A discussion on the above theme appeared recently in the columns of our fellow-soldiers, Liberty and “The Alarm.” Setting aside the merely technical word-fight over “to own” and “to possess,” we believe it our duty to take part in that controversy. While doing this, we would most emphatically say that, in spite of our really different standpoints, we see Communistic Anarchists as our best friends, who, with logical inevitableness would have to come to our point of view if they did not prefer to become Communists or Social Democrats. We will not here attempt to explain their hesitation in accepting Anarchistic principles with all their logical consequences, or to consider whether it arises from practical considerations relative to the agitation or is that peculiar ideal echo of earlier entertained ideas. It suffices to know of their recognition of the total worthlessness of all authority or government, as opposed to the right of self-determination of the individual.

The expression “Communistic Anarchists” constitutes a contradictio in adjecto, a contradiction in itself, in so far as with the adjective “Communistic” an idea of constraint or compulsion is associated. If, however, that is not the case, if it be held as meaning only a wish, a view of the best method of reaching the greatest possible material good of a free Anarchistical society, then, in our opinion, the adjective is superfluous, and therefore of more than doubtful worth. Also, the use of the same does not tally with the meaning that the spoken word involves. But in the discussion between Liberty and “The Alarm” the question over the meaning of the word “Communistic” has already found its answer in the demand of “The Alarm” to make all means of production common property. It is a quasi law of nature among men that the product of work belongs to its producers, the workers who can freely dispose of it. This the “Alarm” acknowledges also, but only to revoke it in the above-presented proposal.

But if we reflect only a moment over the apparently simple question of the attributes in common of the means of production,— land, powers of nature, machinery, wood, minerals, seeds, etc.,— what are not means of production? Will the “Alarm” or anyone undertake to draw a sharp dividing line? It is an impossibility. Who shall decide? And whoever decides, where is the Anarchy?

What is common property, which is not controlled by an organized association? Such a property would be the property of every one, and no one would have a reason for decreeing capital punishment for the abuse of the same. If the “Alarm” understands by common property that of an organized society, how will it then escape the consequences? True, faithful friends, we give our comrades to consider that, in our opinion, every alliance of Anarchy with Communism is a logical salto mortale, which we, however difficult it may be, must avoid for love of litierty and our principles.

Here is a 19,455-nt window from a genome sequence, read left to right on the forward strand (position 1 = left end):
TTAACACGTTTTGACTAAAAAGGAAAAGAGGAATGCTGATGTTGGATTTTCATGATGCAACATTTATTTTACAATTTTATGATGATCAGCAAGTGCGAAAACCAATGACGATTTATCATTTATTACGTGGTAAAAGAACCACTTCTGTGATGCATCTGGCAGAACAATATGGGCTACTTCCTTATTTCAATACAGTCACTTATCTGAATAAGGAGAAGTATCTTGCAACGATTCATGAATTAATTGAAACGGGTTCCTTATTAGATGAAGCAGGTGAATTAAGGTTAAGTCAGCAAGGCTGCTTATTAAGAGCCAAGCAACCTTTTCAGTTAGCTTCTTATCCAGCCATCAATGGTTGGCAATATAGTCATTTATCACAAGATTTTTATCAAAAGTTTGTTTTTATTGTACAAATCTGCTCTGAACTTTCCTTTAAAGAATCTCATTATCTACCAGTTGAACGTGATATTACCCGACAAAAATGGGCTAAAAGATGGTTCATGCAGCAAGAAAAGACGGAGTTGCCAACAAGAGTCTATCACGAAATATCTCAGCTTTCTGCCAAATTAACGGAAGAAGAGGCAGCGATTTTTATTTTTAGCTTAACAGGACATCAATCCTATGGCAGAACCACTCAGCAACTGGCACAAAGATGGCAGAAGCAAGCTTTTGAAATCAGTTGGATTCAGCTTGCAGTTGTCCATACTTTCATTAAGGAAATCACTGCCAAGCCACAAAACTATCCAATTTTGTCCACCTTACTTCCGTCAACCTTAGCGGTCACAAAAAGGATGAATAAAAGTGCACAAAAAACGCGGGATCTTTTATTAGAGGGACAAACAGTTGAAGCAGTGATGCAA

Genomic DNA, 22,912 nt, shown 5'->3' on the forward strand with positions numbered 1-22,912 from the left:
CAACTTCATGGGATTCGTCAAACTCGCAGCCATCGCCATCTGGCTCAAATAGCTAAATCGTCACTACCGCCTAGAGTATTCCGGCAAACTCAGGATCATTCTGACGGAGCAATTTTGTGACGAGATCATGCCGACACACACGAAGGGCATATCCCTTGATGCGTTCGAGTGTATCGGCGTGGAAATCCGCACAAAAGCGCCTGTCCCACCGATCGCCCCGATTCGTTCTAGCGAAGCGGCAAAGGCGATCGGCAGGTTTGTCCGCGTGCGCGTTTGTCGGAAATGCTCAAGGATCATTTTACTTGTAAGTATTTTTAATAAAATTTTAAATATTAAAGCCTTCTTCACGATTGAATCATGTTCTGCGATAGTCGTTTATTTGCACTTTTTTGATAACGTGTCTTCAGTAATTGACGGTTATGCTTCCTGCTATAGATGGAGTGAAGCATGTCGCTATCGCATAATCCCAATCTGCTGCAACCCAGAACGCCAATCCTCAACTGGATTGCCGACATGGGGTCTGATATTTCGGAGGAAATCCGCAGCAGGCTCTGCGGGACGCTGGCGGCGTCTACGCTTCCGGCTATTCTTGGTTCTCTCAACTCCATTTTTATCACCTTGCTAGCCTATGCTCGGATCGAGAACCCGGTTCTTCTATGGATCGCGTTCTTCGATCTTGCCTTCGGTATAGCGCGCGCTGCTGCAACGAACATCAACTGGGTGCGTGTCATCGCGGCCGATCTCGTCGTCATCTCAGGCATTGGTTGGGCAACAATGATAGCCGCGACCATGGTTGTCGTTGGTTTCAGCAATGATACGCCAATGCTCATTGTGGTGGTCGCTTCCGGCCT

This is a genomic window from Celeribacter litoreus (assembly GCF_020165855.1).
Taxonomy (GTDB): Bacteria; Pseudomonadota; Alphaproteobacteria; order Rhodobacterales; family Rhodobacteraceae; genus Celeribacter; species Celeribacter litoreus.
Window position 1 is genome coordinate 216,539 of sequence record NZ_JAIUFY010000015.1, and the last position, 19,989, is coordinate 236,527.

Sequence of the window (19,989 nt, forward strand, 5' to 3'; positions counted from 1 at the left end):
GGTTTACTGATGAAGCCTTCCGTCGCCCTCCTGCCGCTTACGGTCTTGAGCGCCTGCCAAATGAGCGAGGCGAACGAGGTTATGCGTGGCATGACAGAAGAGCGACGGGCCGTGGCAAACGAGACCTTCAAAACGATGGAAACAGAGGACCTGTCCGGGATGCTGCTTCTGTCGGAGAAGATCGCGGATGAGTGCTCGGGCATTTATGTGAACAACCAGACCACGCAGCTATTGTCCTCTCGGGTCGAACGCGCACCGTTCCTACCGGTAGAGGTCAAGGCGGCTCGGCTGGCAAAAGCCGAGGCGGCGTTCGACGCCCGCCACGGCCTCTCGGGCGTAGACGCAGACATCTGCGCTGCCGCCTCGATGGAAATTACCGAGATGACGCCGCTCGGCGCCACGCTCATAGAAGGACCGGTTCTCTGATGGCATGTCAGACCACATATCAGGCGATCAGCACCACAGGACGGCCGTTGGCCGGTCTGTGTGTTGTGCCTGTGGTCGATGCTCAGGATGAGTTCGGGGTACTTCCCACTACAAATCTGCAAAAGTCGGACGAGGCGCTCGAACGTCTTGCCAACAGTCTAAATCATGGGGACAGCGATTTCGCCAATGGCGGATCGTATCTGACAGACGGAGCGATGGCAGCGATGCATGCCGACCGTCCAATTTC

How Labor is Robbed.

[Lansing Sentinel.]

The only methods by which the laborer is robbed of the fruits of his toil are interest, profit, and rent, and until these are abolished entirely the opportunity remains for some one to get something for nothing, and a system that allows the getting of something for nothing is a robber system. All wealth is produced by labor, and if anybody gets wealth otherwise than by labor he gets it dishonestly, no matter how many statute laws there are that favor it. Because a statute law allows the doing of anything it does not necessarily follow that the doing of it is right. If the working people could only be made to realize the fact that it is by statute law that they are robbed, they would take measures to abolish about ninety-nine out of every hundred that we now have, and look with suspicion on what remained. Interest, profit, and rent, all find their greatest support in legislative enactments.

Railroad Monopoly and Machinery.

The following additions to “Edgeworth’s” review of General Trumbull’s new book on free trade, printed in the last number of Liberty, arrived too late to appear with the body of the article.

Whipping the Devil round the Stump.

To point the moral and adorn the tale, hear the complaint of a Californian, Frank Sullivan, a Democratic protectionist, in the San Francisco “Chronicle:”

A Republican Congress established free trade with the Sandwich Islands, and therefore Mr. Spreckels controls the sugar rade. He likes protection as far as the East goes, so that the East cannot compete with him in the sugar trade on this coast, but he does not like protection for the Sandwich Island trade. It is an outrage to pay such a man a tribute for sugar. He himself pays one hundred thousand dollars a year to the Central Pacific Railroad Company to shut out Eastern sugar from our State. The people are under the feet of Spreckels.